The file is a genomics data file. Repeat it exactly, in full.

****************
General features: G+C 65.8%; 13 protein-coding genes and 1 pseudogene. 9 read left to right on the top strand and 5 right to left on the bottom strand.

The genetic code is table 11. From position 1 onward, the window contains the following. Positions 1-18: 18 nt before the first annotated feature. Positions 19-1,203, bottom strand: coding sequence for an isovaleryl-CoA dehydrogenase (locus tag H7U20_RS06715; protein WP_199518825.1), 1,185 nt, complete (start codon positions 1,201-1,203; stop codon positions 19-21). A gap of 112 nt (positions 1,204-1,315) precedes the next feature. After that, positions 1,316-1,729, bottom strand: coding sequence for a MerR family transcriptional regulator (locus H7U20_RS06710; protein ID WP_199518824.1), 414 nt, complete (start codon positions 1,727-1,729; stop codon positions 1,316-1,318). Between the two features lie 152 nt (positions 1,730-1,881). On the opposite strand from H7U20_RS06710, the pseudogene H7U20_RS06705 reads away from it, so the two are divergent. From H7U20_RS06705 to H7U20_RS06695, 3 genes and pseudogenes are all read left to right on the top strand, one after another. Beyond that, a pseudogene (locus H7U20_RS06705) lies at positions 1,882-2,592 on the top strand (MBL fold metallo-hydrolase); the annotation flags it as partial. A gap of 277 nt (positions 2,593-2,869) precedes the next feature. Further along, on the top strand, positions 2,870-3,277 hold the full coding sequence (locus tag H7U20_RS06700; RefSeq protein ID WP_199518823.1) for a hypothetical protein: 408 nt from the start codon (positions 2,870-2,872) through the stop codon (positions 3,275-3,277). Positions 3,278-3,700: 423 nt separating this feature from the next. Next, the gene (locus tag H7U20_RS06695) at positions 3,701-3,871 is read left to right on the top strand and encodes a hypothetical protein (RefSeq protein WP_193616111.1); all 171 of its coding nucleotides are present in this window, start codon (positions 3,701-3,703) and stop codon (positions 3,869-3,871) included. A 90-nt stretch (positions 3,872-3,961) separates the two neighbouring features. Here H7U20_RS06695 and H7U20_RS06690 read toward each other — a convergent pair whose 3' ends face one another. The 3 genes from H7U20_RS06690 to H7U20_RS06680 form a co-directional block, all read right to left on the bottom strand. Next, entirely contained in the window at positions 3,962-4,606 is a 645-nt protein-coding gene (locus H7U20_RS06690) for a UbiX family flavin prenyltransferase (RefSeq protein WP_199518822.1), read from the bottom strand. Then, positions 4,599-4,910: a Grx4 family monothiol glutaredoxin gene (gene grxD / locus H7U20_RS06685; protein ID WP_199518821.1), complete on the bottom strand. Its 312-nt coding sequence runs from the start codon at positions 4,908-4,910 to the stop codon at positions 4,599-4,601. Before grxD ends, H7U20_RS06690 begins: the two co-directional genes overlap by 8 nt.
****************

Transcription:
General features: G+C 65.8%; 13 protein-coding genes and 1 pseudogene. 9 read left to right on the top strand and 5 right to left on the bottom strand.

The genetic code is table 11. From position 1 onward, the window contains the following. Positions 1-18: 18 nt before the first annotated feature. Positions 19-1,203, bottom strand: coding sequence for an isovaleryl-CoA dehydrogenase (locus tag H7U20_RS06715; protein WP_199518825.1), 1,185 nt, complete (start codon positions 1,201-1,203; stop codon positions 19-21). A gap of 112 nt (positions 1,204-1,315) precedes the next feature. After that, positions 1,316-1,729, bottom strand: coding sequence for a MerR family transcriptional regulator (locus H7U20_RS06710; protein ID WP_199518824.1), 414 nt, complete (start codon positions 1,727-1,729; stop codon positions 1,316-1,318). Between the two features lie 152 nt (positions 1,730-1,881). On the opposite strand from H7U20_RS06710, the pseudogene H7U20_RS06705 reads away from it, so the two are divergent. From H7U20_RS06705 to H7U20_RS06695, 3 genes and pseudogenes are all read left to right on the top strand, one after another. Beyond that, a pseudogene (locus H7U20_RS06705) lies at positions 1,882-2,592 on the top strand (MBL fold metallo-hydrolase); the annotation flags it as partial. A gap of 277 nt (positions 2,593-2,869) precedes the next feature. Further along, on the top strand, positions 2,870-3,277 hold the full coding sequence (locus tag H7U20_RS06700; RefSeq protein ID WP_199518823.1) for a hypothetical protein: 408 nt from the start codon (positions 2,870-2,872) through the stop codon (positions 3,275-3,277). Positions 3,278-3,700: 423 nt separating this feature from the next. Next, the gene (locus tag H7U20_RS06695) at positions 3,701-3,871 is read left to right on the top strand and encodes a hypothetical protein (RefSeq protein WP_193616111.1); all 171 of its coding nucleotides are present in this window, start codon (positions 3,701-3,703) and stop codon (positions 3,869-3,871) included. A 90-nt stretch (positions 3,872-3,961) separates the two neighbouring features. Here H7U20_RS06695 and H7U20_RS06690 read toward each other — a convergent pair whose 3' ends face one another. The 3 genes from H7U20_RS06690 to H7U20_RS06680 form a co-directional block, all read right to left on the bottom strand. Next, entirely contained in the window at positions 3,962-4,606 is a 645-nt protein-coding gene (locus H7U20_RS06690) for a UbiX family flavin prenyltransferase (RefSeq protein WP_199518822.1), read from the bottom strand. Then, positions 4,599-4,910: a Grx4 family monothiol glutaredoxin gene (gene grxD / locus H7U20_RS06685; protein ID WP_199518821.1), complete on the bottom strand. Its 312-nt coding sequence runs from the start codon at positions 4,908-4,910 to the stop codon at positions 4,599-4,601. Before grxD ends, H7U20_RS06690 begins: the two co-directional genes overlap by 8 nt.